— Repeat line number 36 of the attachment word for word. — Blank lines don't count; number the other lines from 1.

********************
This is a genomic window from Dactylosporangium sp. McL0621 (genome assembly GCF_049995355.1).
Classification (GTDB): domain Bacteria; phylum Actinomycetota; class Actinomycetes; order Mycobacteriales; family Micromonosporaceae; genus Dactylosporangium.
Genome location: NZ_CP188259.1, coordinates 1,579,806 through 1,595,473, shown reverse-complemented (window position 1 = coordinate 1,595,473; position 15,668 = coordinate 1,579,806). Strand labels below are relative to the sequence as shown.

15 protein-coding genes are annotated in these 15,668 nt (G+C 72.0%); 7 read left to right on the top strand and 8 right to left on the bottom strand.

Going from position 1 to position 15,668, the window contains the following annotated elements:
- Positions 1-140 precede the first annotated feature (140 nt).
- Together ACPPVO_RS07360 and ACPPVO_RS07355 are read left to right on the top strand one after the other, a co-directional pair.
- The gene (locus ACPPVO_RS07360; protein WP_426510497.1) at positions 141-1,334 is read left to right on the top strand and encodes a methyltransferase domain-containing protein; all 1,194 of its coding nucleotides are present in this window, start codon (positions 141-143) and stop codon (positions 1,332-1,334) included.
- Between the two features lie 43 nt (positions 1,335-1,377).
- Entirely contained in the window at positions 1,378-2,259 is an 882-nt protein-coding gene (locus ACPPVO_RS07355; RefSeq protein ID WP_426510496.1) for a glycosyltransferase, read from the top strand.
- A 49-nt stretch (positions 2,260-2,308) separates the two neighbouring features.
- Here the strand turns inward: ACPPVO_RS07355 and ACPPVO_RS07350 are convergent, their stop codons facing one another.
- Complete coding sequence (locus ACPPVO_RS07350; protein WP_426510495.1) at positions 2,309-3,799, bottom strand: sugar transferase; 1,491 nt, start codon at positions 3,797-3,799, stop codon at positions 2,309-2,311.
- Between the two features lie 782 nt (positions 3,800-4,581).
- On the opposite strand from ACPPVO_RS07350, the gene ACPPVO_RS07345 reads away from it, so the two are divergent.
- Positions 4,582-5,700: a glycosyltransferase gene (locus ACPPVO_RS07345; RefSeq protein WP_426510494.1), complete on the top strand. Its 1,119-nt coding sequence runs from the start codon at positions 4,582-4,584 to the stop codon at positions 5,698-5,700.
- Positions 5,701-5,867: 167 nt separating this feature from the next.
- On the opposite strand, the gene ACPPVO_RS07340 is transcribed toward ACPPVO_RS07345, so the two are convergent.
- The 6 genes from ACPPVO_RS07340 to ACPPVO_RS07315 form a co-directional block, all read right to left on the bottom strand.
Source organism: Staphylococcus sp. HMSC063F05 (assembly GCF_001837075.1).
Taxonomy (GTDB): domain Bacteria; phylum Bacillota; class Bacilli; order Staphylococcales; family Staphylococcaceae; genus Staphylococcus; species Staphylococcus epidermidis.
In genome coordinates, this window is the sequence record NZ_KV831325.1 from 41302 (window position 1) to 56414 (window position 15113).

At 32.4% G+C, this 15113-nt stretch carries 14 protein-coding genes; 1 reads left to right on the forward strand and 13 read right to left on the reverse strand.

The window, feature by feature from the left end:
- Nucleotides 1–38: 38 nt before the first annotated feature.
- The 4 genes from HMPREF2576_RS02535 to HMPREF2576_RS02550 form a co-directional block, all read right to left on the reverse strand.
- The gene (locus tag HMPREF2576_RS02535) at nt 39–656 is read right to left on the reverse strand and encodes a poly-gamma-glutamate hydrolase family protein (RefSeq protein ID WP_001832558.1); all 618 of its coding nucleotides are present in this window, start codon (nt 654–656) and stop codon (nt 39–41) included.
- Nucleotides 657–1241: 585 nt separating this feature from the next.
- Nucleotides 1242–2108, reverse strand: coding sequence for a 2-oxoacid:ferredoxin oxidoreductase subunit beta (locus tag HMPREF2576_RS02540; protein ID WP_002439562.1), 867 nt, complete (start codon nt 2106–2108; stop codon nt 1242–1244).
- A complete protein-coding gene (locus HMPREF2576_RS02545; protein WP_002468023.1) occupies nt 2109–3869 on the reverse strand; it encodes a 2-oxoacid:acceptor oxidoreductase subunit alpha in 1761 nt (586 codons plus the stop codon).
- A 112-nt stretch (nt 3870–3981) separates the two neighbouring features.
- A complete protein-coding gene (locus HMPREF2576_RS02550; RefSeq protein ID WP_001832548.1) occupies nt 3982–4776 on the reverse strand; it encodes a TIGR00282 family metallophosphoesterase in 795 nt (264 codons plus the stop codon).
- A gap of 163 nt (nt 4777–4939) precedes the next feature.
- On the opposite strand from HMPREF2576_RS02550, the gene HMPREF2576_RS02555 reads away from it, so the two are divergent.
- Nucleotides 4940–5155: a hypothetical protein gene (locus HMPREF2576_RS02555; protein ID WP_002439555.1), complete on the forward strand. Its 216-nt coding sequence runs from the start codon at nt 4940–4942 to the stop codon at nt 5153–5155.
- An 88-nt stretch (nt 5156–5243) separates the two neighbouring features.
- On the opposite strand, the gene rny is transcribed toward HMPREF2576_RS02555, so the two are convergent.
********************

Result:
- An 88-nt stretch (nt 5156–5243) separates the two neighbouring features.